Making New Aesthetic theory slightly more concrete

Discuss

14 Responses to “Making New Aesthetic theory slightly more concrete”

  1. I’m trying, but I really can’t shake the feeling that this Emperor doesn’t even have skin.

    • rrh says:

      Who is the Emperor in your analogy? And what are the clothes? And what is the skin? I’ll presume you think you are the little boy.

      • I’m not sure if your questions are in earnest, or addressed in a spirit parodic of the rather circuitous nature of much NA discussion.  If in earnest: the Emperor’s New Clothes analogy is usually employed where  some novel cultural or artistic phenomenon is being widely touted as possessing considerable brilliance and substance; the Emperor is the new cultural or artistic phenomenon; the clothes are the purported brilliance and substance, of which, if the analogy holds, there is none; the skin being merely an fanciful addition to the initial analogy to suggest the greater lack thereof; it is not necessary for the user of the analogy to take on or personify any specific character in the tale, the whole phenomenon being a means of expressing an opinion by means of a linguistic borrowing, rather than an attempt to literally re-enact the whole of the yarn.

        • rrh says:

          I know the story. The Sterling article puts forward that the “perpetual novelty” viewpoint is stunting the development of generative art.

          So are you saying, “Silly Sterling, generative art is inherently stunted because it isn’t real art,” or are you saying, “That’s right, Sterling, the fixation on perpetual novelty is stopping us from seeing clearly.”

          • Neither.  I was expressing a knee-jerk and doubtless unfounded opposition to the whole gamut of the New Aesthetic.  I haven’t been able to make it all the way through any of the articles yet – I guess my comment might have been better phrased: I trying to get to grips with this, and haven’t c0me to any firm conclusions, but dammit thus far my spidey sense for pretentious horseshit is going hog-wild.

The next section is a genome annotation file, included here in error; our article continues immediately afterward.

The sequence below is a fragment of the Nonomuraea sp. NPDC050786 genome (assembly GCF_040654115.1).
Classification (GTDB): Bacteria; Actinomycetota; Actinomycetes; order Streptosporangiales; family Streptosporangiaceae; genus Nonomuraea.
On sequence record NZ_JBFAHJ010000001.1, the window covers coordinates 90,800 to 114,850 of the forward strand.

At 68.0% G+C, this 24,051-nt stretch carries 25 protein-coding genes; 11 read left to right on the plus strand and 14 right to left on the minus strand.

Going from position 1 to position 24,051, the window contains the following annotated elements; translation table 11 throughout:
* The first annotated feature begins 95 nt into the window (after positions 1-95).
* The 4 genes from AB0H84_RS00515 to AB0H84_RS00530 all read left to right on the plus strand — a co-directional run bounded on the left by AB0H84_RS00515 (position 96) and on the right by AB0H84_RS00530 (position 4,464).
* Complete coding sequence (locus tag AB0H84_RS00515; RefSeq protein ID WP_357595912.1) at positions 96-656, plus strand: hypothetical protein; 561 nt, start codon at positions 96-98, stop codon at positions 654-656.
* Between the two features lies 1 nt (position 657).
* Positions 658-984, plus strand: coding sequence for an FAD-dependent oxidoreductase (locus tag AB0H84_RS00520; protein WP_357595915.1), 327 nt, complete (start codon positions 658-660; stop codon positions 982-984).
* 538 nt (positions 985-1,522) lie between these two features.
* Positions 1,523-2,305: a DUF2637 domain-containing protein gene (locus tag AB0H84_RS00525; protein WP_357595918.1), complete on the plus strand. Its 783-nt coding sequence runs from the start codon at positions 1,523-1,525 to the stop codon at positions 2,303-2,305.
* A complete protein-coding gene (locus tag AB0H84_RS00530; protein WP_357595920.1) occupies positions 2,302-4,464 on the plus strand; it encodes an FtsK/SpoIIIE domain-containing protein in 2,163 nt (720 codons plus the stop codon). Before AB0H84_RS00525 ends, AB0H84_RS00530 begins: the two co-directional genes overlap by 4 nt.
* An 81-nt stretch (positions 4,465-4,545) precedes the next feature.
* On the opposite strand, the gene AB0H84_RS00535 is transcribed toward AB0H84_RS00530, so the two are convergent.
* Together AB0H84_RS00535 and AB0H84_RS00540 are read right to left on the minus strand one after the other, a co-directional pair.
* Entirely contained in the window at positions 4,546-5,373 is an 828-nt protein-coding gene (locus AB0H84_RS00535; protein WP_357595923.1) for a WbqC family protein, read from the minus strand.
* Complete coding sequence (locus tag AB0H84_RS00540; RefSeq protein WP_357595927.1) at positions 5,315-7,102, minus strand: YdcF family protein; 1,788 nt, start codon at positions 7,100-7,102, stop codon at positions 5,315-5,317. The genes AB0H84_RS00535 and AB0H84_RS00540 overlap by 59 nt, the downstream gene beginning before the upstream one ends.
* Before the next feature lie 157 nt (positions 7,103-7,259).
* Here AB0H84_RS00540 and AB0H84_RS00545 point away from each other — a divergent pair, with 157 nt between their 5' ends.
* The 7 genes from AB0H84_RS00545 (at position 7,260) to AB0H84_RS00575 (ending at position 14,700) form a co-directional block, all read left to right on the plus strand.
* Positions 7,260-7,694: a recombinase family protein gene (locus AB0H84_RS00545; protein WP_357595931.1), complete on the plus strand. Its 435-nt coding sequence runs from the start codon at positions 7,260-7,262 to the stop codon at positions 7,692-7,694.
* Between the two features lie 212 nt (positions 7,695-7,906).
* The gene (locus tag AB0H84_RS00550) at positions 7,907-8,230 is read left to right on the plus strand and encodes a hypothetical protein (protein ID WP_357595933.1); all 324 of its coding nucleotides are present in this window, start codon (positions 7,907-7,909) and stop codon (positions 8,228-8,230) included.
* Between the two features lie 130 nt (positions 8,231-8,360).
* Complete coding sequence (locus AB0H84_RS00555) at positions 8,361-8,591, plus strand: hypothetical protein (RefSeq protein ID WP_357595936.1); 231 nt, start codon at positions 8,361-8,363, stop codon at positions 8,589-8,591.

• rrh says:

            Oh, okay. I had only read Sterling’s last response. Now that I read the other two, I might have put too much emphasis on the generative art.

  2. hellishmundane says:

    oooh this is the first time ive heard of  “new aesthetic”  and i think its freaking adorable i just wanna hug the hell out of it. infact i think im gonna try to go make some “new aesthetic” right now and see if i cant get some one to buy it.

  3. rrh (can’t reply directly to your last comment) – fair enough, dude, apologies for any snark in the tone my replies!

    • rrh says:

      I can certainly see how “Oh, you can’t interpret this new art using that old aesthetic, you need this new aesthetic” would some across like an attempt to hoodwink you. (Maybe like the green glasses for the emerald city.)

      But I also have a kneejerk reaction to accusations of pretension. Is there a reverse fable? “The Country of the Blind,” maybe?

      • Yes, indeed, it may be that Sterling is attempting to enlighten those of us who dwell in the dank cave as to the true nature of those objects whose mere flickering shadows we have taken for all the world, and the New Aesthetic may well be a kind of three-dimensional object moving through the Flatland of my brain…..but I’m all fabled-out at this juncture!

  4. timquinn says:

    I read, hear “New Aesthetic” and I think old, tired, pretentious, ugly, unconscious, elitist, not at all new or aesthetic, did I say pretentious? If you tell me that is the point, I will respond, “I don’t give a fuck what you meant to say.” Call me cynical . . . or experienced.

  5. I find cory’s insinuation that as an audience we didn’t ‘get’ it before slightly patronising.

    We got it, it was just a boat load of hot air.

  6. eviladrian says:

    Complaining that modern art is pretentious is like complaining that modern cakes are fattening…

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